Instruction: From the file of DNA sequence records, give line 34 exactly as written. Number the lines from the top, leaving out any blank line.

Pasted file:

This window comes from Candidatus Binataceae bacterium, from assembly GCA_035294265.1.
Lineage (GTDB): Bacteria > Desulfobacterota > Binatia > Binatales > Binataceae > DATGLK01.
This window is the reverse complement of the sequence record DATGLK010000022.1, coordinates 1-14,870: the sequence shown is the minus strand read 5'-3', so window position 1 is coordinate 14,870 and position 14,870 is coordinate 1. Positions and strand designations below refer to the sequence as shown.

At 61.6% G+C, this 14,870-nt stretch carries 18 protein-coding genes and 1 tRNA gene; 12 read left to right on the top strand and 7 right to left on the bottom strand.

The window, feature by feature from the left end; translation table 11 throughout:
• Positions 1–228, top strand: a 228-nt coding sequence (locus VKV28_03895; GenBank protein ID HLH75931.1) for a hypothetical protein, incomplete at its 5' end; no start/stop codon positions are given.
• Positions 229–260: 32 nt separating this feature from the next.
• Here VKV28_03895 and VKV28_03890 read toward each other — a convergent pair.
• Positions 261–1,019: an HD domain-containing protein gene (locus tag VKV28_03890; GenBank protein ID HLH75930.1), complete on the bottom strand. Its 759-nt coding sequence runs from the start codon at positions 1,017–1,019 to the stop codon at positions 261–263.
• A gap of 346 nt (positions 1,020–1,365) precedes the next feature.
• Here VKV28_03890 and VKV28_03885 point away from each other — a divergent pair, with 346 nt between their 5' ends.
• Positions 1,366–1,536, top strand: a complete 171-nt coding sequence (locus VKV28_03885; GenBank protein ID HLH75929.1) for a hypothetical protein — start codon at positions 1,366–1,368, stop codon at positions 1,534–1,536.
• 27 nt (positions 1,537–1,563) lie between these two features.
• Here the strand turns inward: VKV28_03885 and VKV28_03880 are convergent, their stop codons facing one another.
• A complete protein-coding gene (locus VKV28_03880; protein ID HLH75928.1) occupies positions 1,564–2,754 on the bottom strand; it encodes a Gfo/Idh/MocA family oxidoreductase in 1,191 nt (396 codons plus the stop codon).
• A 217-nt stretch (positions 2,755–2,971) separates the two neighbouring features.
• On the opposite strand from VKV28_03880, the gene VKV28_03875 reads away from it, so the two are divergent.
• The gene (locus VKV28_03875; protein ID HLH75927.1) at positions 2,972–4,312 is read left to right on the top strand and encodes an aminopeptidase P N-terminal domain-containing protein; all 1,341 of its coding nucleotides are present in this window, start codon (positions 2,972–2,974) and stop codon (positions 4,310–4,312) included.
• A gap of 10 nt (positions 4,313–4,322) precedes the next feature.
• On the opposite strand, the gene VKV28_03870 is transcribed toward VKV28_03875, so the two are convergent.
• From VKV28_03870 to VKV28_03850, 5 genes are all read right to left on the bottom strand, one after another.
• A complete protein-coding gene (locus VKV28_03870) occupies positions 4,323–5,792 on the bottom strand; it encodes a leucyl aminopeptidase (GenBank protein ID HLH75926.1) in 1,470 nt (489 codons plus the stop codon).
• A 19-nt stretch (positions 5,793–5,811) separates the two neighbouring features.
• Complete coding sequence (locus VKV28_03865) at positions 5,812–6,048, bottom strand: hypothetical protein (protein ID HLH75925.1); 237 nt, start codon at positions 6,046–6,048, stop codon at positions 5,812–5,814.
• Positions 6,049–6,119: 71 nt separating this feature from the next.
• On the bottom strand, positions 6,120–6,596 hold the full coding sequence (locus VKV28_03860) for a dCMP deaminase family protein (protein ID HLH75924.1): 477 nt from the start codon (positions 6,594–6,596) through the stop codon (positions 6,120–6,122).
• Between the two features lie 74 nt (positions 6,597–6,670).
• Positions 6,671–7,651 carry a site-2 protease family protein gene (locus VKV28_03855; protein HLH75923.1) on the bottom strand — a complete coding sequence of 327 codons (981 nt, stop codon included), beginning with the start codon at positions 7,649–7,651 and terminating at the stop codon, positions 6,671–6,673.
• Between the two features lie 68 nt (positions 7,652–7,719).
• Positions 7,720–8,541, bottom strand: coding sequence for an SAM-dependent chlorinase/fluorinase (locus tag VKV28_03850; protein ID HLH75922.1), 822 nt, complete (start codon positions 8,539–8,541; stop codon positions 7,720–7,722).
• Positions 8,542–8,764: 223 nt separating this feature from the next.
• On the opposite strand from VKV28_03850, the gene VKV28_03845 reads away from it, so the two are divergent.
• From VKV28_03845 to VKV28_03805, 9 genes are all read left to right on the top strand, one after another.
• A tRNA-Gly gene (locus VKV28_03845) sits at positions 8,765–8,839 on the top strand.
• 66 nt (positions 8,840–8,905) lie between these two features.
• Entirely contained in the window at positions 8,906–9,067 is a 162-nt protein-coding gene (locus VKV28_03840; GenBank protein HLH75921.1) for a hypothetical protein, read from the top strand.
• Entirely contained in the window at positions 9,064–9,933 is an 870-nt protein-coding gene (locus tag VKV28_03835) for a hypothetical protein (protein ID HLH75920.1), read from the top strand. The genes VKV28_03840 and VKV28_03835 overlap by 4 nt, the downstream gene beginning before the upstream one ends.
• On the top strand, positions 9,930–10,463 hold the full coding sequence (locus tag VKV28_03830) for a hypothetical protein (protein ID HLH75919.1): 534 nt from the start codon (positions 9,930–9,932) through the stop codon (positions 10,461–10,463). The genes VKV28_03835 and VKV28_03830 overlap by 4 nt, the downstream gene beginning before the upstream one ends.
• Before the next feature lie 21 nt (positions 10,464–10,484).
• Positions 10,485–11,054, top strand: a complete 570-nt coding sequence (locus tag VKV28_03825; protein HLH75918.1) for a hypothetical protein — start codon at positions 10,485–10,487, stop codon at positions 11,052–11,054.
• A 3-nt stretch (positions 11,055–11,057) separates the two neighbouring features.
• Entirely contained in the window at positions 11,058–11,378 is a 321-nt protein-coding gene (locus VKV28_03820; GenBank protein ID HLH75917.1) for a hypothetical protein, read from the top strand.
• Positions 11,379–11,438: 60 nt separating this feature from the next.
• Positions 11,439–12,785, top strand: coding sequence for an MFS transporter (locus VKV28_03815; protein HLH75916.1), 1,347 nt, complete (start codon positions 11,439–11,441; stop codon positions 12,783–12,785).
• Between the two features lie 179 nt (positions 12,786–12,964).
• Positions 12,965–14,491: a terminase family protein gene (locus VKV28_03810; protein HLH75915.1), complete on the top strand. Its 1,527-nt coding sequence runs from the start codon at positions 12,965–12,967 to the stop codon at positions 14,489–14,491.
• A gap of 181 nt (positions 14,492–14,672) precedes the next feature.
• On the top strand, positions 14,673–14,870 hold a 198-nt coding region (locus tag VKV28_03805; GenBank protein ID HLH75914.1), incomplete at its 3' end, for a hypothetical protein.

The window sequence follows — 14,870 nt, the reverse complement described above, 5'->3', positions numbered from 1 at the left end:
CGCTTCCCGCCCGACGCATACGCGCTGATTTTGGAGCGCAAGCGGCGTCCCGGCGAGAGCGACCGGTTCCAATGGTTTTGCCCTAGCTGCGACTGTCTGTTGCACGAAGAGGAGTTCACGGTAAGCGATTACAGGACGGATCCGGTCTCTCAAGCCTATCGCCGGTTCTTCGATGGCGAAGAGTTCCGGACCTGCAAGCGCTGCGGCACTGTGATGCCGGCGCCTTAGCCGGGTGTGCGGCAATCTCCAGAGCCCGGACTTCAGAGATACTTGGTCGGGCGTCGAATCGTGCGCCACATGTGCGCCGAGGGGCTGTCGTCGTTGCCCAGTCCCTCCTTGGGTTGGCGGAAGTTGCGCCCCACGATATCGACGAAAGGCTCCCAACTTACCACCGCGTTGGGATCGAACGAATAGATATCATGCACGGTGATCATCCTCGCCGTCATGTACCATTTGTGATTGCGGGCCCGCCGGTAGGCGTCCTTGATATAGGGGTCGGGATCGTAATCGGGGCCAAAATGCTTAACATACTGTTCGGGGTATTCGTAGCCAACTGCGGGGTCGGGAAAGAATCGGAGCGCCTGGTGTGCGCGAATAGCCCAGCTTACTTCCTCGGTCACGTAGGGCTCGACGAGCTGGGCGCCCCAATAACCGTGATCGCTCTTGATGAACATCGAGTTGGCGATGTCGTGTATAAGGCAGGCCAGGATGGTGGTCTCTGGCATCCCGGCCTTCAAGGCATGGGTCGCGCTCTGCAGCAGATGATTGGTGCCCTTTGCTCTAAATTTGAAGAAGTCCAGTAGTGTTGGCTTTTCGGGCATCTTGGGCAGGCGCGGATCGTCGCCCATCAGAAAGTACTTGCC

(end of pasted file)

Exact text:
• A tRNA-Gly gene (locus VKV28_03845) sits at positions 8,765–8,839 on the top strand.